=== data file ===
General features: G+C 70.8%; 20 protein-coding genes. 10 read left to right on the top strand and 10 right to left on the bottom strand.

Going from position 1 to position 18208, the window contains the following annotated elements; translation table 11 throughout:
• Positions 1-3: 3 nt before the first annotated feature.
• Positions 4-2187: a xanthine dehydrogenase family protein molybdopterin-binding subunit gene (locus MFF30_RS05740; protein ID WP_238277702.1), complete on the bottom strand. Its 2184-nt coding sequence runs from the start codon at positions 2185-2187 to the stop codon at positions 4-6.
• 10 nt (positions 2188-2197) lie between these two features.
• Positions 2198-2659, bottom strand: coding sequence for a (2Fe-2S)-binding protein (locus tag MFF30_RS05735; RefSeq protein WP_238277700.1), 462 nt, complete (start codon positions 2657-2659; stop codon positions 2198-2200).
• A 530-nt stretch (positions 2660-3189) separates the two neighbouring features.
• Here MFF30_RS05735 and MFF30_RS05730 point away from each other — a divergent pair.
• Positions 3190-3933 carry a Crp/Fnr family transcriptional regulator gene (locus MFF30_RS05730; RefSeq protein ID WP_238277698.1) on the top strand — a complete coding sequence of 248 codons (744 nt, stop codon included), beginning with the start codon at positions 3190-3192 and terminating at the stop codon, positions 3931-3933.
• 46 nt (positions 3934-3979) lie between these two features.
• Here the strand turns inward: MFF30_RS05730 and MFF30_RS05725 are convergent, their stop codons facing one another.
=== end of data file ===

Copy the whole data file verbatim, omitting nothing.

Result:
General features: G+C 70.8%; 20 protein-coding genes. 10 read left to right on the top strand and 10 right to left on the bottom strand.

Going from position 1 to position 18208, the window contains the following annotated elements; translation table 11 throughout:
• Positions 1-3: 3 nt before the first annotated feature.
• Positions 4-2187: a xanthine dehydrogenase family protein molybdopterin-binding subunit gene (locus MFF30_RS05740; protein ID WP_238277702.1), complete on the bottom strand. Its 2184-nt coding sequence runs from the start codon at positions 2185-2187 to the stop codon at positions 4-6.
• 10 nt (positions 2188-2197) lie between these two features.
• Positions 2198-2659, bottom strand: coding sequence for a (2Fe-2S)-binding protein (locus tag MFF30_RS05735; RefSeq protein WP_238277700.1), 462 nt, complete (start codon positions 2657-2659; stop codon positions 2198-2200).
• A 530-nt stretch (positions 2660-3189) separates the two neighbouring features.
• Here MFF30_RS05735 and MFF30_RS05730 point away from each other — a divergent pair.
• Positions 3190-3933 carry a Crp/Fnr family transcriptional regulator gene (locus MFF30_RS05730; RefSeq protein ID WP_238277698.1) on the top strand — a complete coding sequence of 248 codons (744 nt, stop codon included), beginning with the start codon at positions 3190-3192 and terminating at the stop codon, positions 3931-3933.
• 46 nt (positions 3934-3979) lie between these two features.
• Here the strand turns inward: MFF30_RS05730 and MFF30_RS05725 are convergent, their stop codons facing one another.